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A crisis of faith

THE resignation in February of Pope ­Benedict XVI caused a shock of seismic proportions both inside and outside Catholicism.

He was the first Pope to resign in almost 600 years and people wanted to know why. It was bruited that he had simply had enough. Moreover, at 85, he was too old and infirm for a job which demanded the attention of a younger man.

Father Frederico Lombardi, the papal press spokesman, suggested as much: "The Church needed someone with more physical and spiritual energy who would be able to overcome the problems and challenges of governing the Church in this ever-changing world."

The rumours persist, however, that there was much more to Benedict's dramatic resignation than this. His papacy had been beset by one scandal after another, with accusations flying of cover-ups, maladministration, power struggles and corruption, all of which he was ill-equipped to cope with. Meanwhile, stories flew around the Vatican of a network of gay priests exerting undue influence.

One of the sources of Benedict's headaches was to be found in Scotland. Its leader, Cardinal Keith O'Brien, was forced to resign less than a month after the Pope's departure, after accusations emerged of inappropriate behaviour towards priests.

Ironically, O'Brien had been an outspoken and intemperate critic of homosexuality. His resignation, as he was about to travel Rome to take part in the conclave to elect Benedict's successor, shook the Catholic faithful in Scotland to the core.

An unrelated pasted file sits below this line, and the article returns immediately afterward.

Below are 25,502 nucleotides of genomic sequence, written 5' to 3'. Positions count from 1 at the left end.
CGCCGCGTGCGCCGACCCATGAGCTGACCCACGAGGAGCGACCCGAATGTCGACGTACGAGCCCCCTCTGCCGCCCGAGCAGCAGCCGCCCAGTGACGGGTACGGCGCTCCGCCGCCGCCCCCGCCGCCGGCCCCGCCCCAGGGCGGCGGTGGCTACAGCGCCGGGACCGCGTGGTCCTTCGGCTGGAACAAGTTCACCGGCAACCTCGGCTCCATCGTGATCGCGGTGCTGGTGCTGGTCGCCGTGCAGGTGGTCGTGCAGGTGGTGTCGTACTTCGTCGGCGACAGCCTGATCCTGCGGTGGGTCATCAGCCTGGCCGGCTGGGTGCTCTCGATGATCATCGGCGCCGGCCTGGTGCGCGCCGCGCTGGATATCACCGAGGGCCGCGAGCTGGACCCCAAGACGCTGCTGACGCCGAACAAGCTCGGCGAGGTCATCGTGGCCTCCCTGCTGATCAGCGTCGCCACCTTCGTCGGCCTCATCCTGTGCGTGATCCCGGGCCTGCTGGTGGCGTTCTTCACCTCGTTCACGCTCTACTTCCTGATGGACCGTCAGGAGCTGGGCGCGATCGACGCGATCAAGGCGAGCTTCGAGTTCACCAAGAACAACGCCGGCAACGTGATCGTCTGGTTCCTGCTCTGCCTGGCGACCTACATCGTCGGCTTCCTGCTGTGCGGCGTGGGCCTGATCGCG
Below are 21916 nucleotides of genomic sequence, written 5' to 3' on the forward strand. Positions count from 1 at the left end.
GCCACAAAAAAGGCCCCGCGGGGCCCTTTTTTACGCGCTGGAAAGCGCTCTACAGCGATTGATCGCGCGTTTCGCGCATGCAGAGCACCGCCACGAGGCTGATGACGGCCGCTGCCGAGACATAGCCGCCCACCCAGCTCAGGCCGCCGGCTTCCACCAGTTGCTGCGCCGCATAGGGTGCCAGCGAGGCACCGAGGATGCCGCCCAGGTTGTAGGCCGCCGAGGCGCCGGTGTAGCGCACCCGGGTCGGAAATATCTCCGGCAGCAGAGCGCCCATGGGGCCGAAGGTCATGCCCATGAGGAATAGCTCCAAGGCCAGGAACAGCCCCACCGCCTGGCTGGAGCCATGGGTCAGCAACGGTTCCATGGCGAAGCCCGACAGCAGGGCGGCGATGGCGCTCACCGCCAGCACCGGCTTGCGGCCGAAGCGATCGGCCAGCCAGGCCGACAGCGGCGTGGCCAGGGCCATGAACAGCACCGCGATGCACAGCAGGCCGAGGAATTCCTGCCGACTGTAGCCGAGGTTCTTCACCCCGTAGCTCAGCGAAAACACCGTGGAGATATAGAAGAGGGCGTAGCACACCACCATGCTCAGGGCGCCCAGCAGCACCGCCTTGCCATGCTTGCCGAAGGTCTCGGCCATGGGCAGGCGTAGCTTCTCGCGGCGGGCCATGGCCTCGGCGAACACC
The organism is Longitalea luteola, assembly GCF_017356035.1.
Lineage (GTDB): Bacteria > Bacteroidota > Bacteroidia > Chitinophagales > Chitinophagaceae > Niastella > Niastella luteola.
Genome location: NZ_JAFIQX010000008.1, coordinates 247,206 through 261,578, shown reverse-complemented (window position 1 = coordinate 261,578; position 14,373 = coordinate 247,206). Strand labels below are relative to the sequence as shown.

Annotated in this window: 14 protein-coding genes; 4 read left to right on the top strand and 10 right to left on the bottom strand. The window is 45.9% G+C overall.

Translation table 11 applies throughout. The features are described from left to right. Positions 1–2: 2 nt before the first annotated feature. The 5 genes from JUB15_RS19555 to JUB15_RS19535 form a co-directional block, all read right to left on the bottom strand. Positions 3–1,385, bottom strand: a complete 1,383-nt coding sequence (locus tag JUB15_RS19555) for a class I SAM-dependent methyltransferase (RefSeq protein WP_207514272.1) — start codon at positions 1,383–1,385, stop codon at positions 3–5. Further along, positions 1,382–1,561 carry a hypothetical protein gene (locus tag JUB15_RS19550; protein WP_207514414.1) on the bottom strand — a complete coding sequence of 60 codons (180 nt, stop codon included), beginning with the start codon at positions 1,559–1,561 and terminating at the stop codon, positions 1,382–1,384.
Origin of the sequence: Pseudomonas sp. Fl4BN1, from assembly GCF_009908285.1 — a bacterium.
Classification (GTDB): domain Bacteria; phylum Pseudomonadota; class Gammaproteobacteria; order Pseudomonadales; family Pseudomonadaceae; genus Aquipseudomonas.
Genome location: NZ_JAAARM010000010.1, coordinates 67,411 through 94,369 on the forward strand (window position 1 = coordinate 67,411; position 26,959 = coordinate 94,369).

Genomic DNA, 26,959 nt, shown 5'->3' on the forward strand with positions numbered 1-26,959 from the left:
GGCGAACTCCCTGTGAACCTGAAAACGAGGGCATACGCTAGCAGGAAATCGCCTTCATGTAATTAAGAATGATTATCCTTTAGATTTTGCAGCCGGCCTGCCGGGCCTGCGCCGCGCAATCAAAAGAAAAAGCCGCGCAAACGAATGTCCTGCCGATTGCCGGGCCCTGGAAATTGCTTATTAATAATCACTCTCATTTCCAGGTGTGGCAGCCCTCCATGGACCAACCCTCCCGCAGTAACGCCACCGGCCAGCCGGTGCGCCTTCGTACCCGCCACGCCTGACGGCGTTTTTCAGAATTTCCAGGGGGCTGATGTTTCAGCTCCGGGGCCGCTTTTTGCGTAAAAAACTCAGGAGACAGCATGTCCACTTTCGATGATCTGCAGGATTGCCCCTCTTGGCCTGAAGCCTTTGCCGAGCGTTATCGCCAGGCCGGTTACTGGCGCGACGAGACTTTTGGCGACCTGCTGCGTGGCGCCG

Indeed, many Catholics could not accept that O'Brien had done any wrong. There must be some kind of conspiracy, they argued. Who were these four priests who had accused him of inappropriate behaviour? And why were they making public their claims at this time?

But it took just 36 hours from the story emerging to him succumbing to the inevitable. As Catherine Deveney, the journalist who broke it, explained: "This is not about the exposure of one man's alleged foibles. It is about the exposure of a Church official who publicly issues a moral blueprint for others' lives that he is not prepared to live out himself."

In a word, the cardinal was a hypocrite. And for once the Church was disinclined to protect someone of his eminence. By its swift and decisive action it demonstrated first its belief that what the four priests had reported was based in fact and second that it realised it could no longer keep its head in the sand.

Denial - the usual fallback position - was no longer an option.

As ever in such cases, however, the cardinal was not subjected to public scrutiny. Nor did he answer in person to his congregation. Instead, he was quickly spirited out of the country and has not been seen since, leaving many in the pews bemused and bewildered.

Now all eyes focused on Italy's capital and the small state within it. Who would the next Pope be? An Asian cardinal or an African? But when the puffs of white smoke emerged over St Peter's Square, it was an Argentinian who emerged victorious.

Cardinal Jorge Mario Bergoglio was said to have been runner-up to Benedict in 2005. Initially, he was not believed to be the kind of man who upsets apple carts. One newspaper said he was "a conventional choice, a theological conservative of Italian ancestry who vigorously backs Vatican positions on abortion, gay marriage, the ordination of women and other major issues".